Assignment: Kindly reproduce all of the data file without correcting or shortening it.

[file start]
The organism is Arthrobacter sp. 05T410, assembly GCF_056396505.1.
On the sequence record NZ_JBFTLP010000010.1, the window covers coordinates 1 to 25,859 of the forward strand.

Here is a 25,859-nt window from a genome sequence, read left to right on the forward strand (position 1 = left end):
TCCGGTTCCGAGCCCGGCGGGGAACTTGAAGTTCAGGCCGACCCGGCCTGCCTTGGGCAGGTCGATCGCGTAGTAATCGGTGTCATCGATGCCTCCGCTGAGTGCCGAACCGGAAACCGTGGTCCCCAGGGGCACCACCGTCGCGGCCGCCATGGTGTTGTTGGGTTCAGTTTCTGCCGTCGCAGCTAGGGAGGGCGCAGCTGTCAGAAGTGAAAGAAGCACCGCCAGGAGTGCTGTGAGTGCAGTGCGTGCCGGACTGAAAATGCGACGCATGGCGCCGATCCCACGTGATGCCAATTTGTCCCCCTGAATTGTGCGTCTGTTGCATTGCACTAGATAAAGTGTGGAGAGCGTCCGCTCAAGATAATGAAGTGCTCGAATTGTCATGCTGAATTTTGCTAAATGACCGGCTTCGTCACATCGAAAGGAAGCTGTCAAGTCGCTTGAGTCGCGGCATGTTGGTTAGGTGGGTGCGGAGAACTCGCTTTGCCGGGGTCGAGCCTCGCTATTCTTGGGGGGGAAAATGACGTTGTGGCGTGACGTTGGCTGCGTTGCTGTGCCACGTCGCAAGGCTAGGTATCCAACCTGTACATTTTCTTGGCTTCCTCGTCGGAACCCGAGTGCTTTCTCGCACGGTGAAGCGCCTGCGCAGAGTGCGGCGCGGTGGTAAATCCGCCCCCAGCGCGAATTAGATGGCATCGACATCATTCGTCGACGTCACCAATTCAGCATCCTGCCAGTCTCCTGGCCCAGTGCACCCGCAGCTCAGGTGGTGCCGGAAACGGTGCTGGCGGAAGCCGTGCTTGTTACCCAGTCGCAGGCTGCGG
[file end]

The organism is Arthrobacter sp. 05T410, assembly GCF_056396505.1.
On the sequence record NZ_JBFTLP010000010.1, the window covers coordinates 1 to 25,859 of the forward strand.

Here is a 25,859-nt window from a genome sequence, read left to right on the forward strand (position 1 = left end):
TCCGGTTCCGAGCCCGGCGGGGAACTTGAAGTTCAGGCCGACCCGGCCTGCCTTGGGCAGGTCGATCGCGTAGTAATCGGTGTCATCGATGCCTCCGCTGAGTGCCGAACCGGAAACCGTGGTCCCCAGGGGCACCACCGTCGCGGCCGCCATGGTGTTGTTGGGTTCAGTTTCTGCCGTCGCAGCTAGGGAGGGCGCAGCTGTCAGAAGTGAAAGAAGCACCGCCAGGAGTGCTGTGAGTGCAGTGCGTGCCGGACTGAAAATGCGACGCATGGCGCCGATCCCACGTGATGCCAATTTGTCCCCCTGAATTGTGCGTCTGTTGCATTGCACTAGATAAAGTGTGGAGAGCGTCCGCTCAAGATAATGAAGTGCTCGAATTGTCATGCTGAATTTTGCTAAATGACCGGCTTCGTCACATCGAAAGGAAGCTGTCAAGTCGCTTGAGTCGCGGCATGTTGGTTAGGTGGGTGCGGAGAACTCGCTTTGCCGGGGTCGAGCCTCGCTATTCTTGGGGGGGAAAATGACGTTGTGGCGTGACGTTGGCTGCGTTGCTGTGCCACGTCGCAAGGCTAGGTATCCAACCTGTACATTTTCTTGGCTTCCTCGTCGGAACCCGAGTGCTTTCTCGCACGGTGAAGCGCCTGCGCAGAGTGCGGCGCGGTGGTAAATCCGCCCCCAGCGCGAATTAGATGGCATCGACATCATTCGTCGACGTCACCAATTCAGCATCCTGCCAGTCTCCTGGCCCAGTGCACCCGCAGCTCAGGTGGTGCCGGAAACGGTGCTGGCGGAAGCCGTGCTTGTTACCCAGTCGCAGGCTGCGG